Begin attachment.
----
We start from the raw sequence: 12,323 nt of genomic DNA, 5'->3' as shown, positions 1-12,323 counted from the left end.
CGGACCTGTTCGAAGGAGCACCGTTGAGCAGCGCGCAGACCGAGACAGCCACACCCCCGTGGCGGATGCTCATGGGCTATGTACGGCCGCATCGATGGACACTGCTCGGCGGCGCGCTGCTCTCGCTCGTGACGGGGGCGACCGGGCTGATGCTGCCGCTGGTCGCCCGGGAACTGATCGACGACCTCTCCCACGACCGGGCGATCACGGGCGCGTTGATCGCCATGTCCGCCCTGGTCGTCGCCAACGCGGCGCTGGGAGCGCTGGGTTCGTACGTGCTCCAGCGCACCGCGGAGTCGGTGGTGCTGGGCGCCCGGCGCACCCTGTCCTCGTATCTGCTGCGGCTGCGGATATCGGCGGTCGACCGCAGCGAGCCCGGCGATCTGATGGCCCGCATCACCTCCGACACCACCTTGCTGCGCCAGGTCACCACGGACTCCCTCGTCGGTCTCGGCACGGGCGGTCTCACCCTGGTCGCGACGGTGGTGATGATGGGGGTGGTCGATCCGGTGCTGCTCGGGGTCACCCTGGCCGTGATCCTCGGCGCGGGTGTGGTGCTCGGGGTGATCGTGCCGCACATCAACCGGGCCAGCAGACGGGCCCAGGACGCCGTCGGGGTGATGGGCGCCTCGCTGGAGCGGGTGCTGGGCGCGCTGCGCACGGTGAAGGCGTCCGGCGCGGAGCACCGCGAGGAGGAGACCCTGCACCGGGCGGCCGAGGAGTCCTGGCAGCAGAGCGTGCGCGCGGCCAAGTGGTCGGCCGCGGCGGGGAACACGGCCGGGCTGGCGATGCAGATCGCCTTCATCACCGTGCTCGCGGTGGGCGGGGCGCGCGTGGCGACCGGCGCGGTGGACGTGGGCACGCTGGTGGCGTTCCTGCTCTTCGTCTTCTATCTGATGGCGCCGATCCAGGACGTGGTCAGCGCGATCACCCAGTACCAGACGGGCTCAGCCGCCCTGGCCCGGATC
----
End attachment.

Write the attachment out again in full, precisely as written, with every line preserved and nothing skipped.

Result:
We start from the raw sequence: 12,323 nt of genomic DNA, 5'->3' as shown, positions 1-12,323 counted from the left end.
CGGACCTGTTCGAAGGAGCACCGTTGAGCAGCGCGCAGACCGAGACAGCCACACCCCCGTGGCGGATGCTCATGGGCTATGTACGGCCGCATCGATGGACACTGCTCGGCGGCGCGCTGCTCTCGCTCGTGACGGGGGCGACCGGGCTGATGCTGCCGCTGGTCGCCCGGGAACTGATCGACGACCTCTCCCACGACCGGGCGATCACGGGCGCGTTGATCGCCATGTCCGCCCTGGTCGTCGCCAACGCGGCGCTGGGAGCGCTGGGTTCGTACGTGCTCCAGCGCACCGCGGAGTCGGTGGTGCTGGGCGCCCGGCGCACCCTGTCCTCGTATCTGCTGCGGCTGCGGATATCGGCGGTCGACCGCAGCGAGCCCGGCGATCTGATGGCCCGCATCACCTCCGACACCACCTTGCTGCGCCAGGTCACCACGGACTCCCTCGTCGGTCTCGGCACGGGCGGTCTCACCCTGGTCGCGACGGTGGTGATGATGGGGGTGGTCGATCCGGTGCTGCTCGGGGTCACCCTGGCCGTGATCCTCGGCGCGGGTGTGGTGCTCGGGGTGATCGTGCCGCACATCAACCGGGCCAGCAGACGGGCCCAGGACGCCGTCGGGGTGATGGGCGCCTCGCTGGAGCGGGTGCTGGGCGCGCTGCGCACGGTGAAGGCGTCCGGCGCGGAGCACCGCGAGGAGGAGACCCTGCACCGGGCGGCCGAGGAGTCCTGGCAGCAGAGCGTGCGCGCGGCCAAGTGGTCGGCCGCGGCGGGGAACACGGCCGGGCTGGCGATGCAGATCGCCTTCATCACCGTGCTCGCGGTGGGCGGGGCGCGCGTGGCGACCGGCGCGGTGGACGTGGGCACGCTGGTGGCGTTCCTGCTCTTCGTCTTCTATCTGATGGCGCCGATCCAGGACGTGGTCAGCGCGATCACCCAGTACCAGACGGGCTCAGCCGCCCTGGCCCGGATC